The avid Tagore enthusiast will tell you that there's a Tagore song for every occasion. Well, probably not for every occasion, but an overall essence of the songs or some of their verses can be relatable.The Kobi Guru was deeply influenced by monsoon. Songs such as “Nishitho Raater Badol Dhara” and “Aaji Jhoro Jhoro Mukhoro Bador Din-e” alongside others have in turn inspired other notable pieces of art and art lovers. And retreating to songs as such while watching the rain with a steaming cup of tea [or coffee], can bring you a peace of mind. So believes Rasimul Alam, a Bangladeshi student abroad, who associates emotions stirred by the smell of wet earth to Tagore's monsoon songs. In fact every time it rains, we see many Facebook statuses quoting his songs.
A similar notion is true for a moonlit, breezy night. Rabindra Sangeet like “ChaaNder Hashir Baadh Bhengeche” does justice to the all-engulfing beauty of a flooding moonlight, while “Aaj Jochhna Raate Shobai Gechhe Bon-e” makes you want to cherish the sight of the full moon, albeit the crowded skyline of Dhaka.
There are several masterpieces inspired by other seasons as well. Be it welcoming the Bangla New Year/ summer (“Esho Hey Boishakh” or “Esho Shyamolo Shundoro”) or winter (“Poush Toder Daak Diyechhe”), there is indeed something for each season. Bengali seasonal festivals seem incomplete without Rabindra Sangeet.
But how does his music relate to all spheres of a 21st century Bangladeshi youth?
In football: After getting substituted off a football match, you can dedicate the song “Tomar Holo Shuru, Amar Holo Shara” to your sub, a song that motivates them to strive.
Rejection on Facebook: After having your friend request rejected by that person you've had a long time crush on, console yourself by “Shei Bhalo, Amare Nahoy Na Jano”. After all, it's their loss they won't get to know you. Locked out of home: When it's past your curfew time and you've been locked out by your parents, “Kholo Kholo Daar” may serve as an appropriate plea.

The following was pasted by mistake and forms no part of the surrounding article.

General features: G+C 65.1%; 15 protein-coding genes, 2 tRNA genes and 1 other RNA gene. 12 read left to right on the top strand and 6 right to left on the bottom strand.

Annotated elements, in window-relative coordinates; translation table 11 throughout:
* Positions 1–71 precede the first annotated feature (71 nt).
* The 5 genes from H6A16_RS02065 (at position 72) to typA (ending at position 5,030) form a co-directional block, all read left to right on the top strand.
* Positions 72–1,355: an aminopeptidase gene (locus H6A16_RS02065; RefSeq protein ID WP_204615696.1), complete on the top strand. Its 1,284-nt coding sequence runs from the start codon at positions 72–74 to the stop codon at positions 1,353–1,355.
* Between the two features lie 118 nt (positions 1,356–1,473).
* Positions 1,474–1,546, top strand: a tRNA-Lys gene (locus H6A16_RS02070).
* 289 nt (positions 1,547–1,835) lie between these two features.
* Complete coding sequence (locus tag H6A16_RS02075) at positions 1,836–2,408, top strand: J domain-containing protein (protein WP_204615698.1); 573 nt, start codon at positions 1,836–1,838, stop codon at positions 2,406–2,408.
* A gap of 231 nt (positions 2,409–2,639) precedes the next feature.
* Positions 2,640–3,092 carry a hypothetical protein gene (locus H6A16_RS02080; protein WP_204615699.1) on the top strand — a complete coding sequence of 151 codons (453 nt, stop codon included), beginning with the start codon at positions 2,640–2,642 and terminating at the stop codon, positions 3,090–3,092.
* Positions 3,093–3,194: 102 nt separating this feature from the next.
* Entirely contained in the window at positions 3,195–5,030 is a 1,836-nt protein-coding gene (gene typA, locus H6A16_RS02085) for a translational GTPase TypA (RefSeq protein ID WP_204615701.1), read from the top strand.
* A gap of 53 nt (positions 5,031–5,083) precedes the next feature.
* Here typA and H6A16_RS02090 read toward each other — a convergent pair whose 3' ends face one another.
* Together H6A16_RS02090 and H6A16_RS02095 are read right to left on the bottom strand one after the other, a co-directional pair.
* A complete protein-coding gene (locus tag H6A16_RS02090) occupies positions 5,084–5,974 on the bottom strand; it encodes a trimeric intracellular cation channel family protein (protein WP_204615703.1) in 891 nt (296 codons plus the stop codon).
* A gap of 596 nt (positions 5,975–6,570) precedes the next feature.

When nobody wants to join the gym with you: A good way to motivate yourself in such cases is to listen to “Ekla Cholo Re”, and taking it literally. This timeless, powerful song -- and many others like it -- sends out a message to everyone to work hard towards one's goals, to keep pushing our limits even when there's nobody backing us up. When you feel patriotic: Recent times have seen a surge of patriotism. Songs like “O Amar Desher Mati” have the ability to render us speechless, and feeling more proud of our turf. Similarly, as our generation becomes more vocal about equality and rights, the verses of “Amra Shobai Raja” encourages us by vesting the governed with the same power as their government.
When the WiFi doesn't connect: Ok I got nothing for this.
Matters of the heart are timeless. From falling madly in love (“Bhalobashi, Bhalobashi”) to words that remain unsaid (“Mon-e Ki Dwidha Rekhe Gele”) to the one who remains out of sight but not out of mind (“Nayan Tomare Paye Na Dekhite”), tender moments get apt expressions through Tagore's lyrics. We find tranquillity in his words and tunes amidst the bedlam of life. His songs teach us important values. Rabindranath Tagore and Bengali-ness remain inseparable.
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